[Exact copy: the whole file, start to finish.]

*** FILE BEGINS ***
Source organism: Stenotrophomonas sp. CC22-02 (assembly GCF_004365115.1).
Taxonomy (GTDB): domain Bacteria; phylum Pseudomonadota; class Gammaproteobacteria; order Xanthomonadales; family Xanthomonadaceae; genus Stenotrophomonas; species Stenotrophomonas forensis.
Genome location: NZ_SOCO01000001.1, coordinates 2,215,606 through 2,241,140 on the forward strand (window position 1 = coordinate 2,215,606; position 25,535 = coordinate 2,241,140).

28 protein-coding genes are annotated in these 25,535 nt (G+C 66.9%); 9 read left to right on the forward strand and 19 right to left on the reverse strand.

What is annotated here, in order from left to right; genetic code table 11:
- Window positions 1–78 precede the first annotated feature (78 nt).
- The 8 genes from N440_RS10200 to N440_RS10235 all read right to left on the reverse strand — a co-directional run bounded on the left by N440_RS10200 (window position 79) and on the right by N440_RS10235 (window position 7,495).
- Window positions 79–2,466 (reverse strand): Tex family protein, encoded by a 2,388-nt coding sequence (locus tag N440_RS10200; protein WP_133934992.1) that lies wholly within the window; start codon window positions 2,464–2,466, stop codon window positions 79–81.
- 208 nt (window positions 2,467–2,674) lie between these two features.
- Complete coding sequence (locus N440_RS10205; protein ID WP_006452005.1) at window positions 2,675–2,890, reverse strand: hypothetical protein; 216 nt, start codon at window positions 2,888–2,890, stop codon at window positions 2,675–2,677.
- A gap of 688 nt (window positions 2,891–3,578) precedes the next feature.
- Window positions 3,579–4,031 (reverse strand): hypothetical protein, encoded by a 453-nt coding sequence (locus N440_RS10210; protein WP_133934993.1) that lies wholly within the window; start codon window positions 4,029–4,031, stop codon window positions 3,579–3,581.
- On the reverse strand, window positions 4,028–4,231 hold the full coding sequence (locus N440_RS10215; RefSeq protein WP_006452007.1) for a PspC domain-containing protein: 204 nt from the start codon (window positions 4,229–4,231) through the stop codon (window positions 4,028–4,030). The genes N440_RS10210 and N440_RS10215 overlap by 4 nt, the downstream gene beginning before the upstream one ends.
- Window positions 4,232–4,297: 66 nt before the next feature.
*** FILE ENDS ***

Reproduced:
Source organism: Stenotrophomonas sp. CC22-02 (assembly GCF_004365115.1).
Taxonomy (GTDB): domain Bacteria; phylum Pseudomonadota; class Gammaproteobacteria; order Xanthomonadales; family Xanthomonadaceae; genus Stenotrophomonas; species Stenotrophomonas forensis.
Genome location: NZ_SOCO01000001.1, coordinates 2,215,606 through 2,241,140 on the forward strand (window position 1 = coordinate 2,215,606; position 25,535 = coordinate 2,241,140).

28 protein-coding genes are annotated in these 25,535 nt (G+C 66.9%); 9 read left to right on the forward strand and 19 right to left on the reverse strand.

What is annotated here, in order from left to right; genetic code table 11:
- Window positions 1–78 precede the first annotated feature (78 nt).
- The 8 genes from N440_RS10200 to N440_RS10235 all read right to left on the reverse strand — a co-directional run bounded on the left by N440_RS10200 (window position 79) and on the right by N440_RS10235 (window position 7,495).
- Window positions 79–2,466 (reverse strand): Tex family protein, encoded by a 2,388-nt coding sequence (locus tag N440_RS10200; protein WP_133934992.1) that lies wholly within the window; start codon window positions 2,464–2,466, stop codon window positions 79–81.
- 208 nt (window positions 2,467–2,674) lie between these two features.
- Complete coding sequence (locus N440_RS10205; protein ID WP_006452005.1) at window positions 2,675–2,890, reverse strand: hypothetical protein; 216 nt, start codon at window positions 2,888–2,890, stop codon at window positions 2,675–2,677.
- A gap of 688 nt (window positions 2,891–3,578) precedes the next feature.
- Window positions 3,579–4,031 (reverse strand): hypothetical protein, encoded by a 453-nt coding sequence (locus N440_RS10210; protein WP_133934993.1) that lies wholly within the window; start codon window positions 4,029–4,031, stop codon window positions 3,579–3,581.
- On the reverse strand, window positions 4,028–4,231 hold the full coding sequence (locus N440_RS10215; RefSeq protein WP_006452007.1) for a PspC domain-containing protein: 204 nt from the start codon (window positions 4,229–4,231) through the stop codon (window positions 4,028–4,030). The genes N440_RS10210 and N440_RS10215 overlap by 4 nt, the downstream gene beginning before the upstream one ends.
- Window positions 4,232–4,297: 66 nt before the next feature.